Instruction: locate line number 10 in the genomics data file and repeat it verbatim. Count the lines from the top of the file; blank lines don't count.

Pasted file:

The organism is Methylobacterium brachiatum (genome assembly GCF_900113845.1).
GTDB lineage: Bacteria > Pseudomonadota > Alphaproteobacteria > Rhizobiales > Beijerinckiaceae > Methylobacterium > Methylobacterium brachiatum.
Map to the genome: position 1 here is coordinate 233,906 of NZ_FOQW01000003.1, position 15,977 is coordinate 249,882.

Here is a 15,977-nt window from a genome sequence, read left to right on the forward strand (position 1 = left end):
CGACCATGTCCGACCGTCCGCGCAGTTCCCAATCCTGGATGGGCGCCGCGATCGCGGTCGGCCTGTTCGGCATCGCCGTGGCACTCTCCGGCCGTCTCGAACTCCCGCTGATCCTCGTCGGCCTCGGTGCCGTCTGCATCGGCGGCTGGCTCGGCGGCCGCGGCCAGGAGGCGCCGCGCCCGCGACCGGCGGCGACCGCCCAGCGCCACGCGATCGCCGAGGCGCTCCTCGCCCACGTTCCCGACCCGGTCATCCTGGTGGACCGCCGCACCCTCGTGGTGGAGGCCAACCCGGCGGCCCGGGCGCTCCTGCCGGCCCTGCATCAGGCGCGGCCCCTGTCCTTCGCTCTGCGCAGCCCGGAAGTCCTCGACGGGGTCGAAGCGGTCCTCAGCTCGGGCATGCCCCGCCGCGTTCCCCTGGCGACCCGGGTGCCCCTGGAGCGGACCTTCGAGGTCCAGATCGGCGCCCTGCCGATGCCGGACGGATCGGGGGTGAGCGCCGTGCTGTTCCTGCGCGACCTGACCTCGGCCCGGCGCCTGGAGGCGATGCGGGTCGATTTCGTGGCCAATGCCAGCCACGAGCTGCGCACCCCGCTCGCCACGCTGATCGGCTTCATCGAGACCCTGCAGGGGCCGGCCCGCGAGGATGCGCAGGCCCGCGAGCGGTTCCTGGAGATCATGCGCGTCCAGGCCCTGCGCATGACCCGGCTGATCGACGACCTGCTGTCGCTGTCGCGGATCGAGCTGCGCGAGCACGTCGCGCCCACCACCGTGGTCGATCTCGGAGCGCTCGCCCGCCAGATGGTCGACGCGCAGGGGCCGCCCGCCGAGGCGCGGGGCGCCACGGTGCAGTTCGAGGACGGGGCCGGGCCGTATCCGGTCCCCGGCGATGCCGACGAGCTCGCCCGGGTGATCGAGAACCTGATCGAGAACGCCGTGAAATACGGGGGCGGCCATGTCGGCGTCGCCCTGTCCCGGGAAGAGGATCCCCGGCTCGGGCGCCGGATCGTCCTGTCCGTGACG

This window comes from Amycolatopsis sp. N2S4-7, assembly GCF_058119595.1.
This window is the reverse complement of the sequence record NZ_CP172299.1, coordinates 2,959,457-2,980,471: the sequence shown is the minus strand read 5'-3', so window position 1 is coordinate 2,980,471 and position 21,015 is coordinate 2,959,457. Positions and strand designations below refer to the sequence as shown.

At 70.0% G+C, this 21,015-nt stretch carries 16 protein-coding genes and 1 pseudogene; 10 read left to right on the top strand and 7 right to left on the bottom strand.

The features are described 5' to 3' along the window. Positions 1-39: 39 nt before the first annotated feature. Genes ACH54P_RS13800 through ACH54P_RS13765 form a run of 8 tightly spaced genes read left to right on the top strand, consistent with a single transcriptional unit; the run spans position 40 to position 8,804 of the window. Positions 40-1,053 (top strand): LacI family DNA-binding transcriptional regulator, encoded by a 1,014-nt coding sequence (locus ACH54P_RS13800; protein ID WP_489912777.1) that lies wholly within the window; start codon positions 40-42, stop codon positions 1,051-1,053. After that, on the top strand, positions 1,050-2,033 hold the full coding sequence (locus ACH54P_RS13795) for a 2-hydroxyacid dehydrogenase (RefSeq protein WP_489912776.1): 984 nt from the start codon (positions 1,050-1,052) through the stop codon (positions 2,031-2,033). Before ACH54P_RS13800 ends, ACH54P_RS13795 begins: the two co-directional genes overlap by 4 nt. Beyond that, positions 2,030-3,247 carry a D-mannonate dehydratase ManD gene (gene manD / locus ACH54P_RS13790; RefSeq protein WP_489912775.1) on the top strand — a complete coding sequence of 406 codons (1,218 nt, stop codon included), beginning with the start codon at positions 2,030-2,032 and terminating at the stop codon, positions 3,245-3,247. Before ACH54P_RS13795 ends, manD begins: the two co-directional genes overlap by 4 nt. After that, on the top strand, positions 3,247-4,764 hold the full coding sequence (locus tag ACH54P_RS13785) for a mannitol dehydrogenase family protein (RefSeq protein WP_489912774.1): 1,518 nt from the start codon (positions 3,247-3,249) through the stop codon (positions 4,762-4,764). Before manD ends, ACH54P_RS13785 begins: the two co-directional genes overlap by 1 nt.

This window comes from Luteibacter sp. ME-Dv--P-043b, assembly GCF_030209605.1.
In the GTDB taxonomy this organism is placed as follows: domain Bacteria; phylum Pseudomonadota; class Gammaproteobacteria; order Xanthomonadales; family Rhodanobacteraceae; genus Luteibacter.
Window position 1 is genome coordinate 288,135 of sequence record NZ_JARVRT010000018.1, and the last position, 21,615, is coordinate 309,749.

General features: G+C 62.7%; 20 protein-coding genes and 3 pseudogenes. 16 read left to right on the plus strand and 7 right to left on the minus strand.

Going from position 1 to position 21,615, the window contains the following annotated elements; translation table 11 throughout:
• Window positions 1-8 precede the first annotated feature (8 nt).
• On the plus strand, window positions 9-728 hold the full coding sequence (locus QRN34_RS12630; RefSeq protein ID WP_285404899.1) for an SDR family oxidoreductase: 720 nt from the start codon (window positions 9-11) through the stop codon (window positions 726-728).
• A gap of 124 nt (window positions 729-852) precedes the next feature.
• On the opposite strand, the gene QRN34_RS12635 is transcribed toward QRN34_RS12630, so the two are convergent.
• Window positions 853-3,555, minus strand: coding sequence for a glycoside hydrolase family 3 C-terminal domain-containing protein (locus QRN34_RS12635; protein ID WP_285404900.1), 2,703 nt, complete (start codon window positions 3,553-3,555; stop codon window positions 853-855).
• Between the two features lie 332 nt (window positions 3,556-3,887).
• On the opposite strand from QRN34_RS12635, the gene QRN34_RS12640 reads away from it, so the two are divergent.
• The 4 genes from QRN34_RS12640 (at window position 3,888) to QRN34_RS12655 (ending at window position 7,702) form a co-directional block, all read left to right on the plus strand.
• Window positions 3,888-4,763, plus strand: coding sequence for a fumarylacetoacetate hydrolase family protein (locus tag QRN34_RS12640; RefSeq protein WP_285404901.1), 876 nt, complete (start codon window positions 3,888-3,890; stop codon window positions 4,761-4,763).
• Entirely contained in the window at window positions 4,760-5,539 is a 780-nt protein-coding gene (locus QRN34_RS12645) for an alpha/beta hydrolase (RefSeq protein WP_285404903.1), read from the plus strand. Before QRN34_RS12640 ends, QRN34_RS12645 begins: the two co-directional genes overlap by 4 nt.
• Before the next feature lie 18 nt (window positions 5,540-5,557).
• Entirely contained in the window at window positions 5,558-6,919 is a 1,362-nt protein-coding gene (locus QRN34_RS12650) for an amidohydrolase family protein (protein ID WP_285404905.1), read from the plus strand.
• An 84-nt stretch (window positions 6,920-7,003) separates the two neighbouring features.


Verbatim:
This window comes from Luteibacter sp. ME-Dv--P-043b, assembly GCF_030209605.1.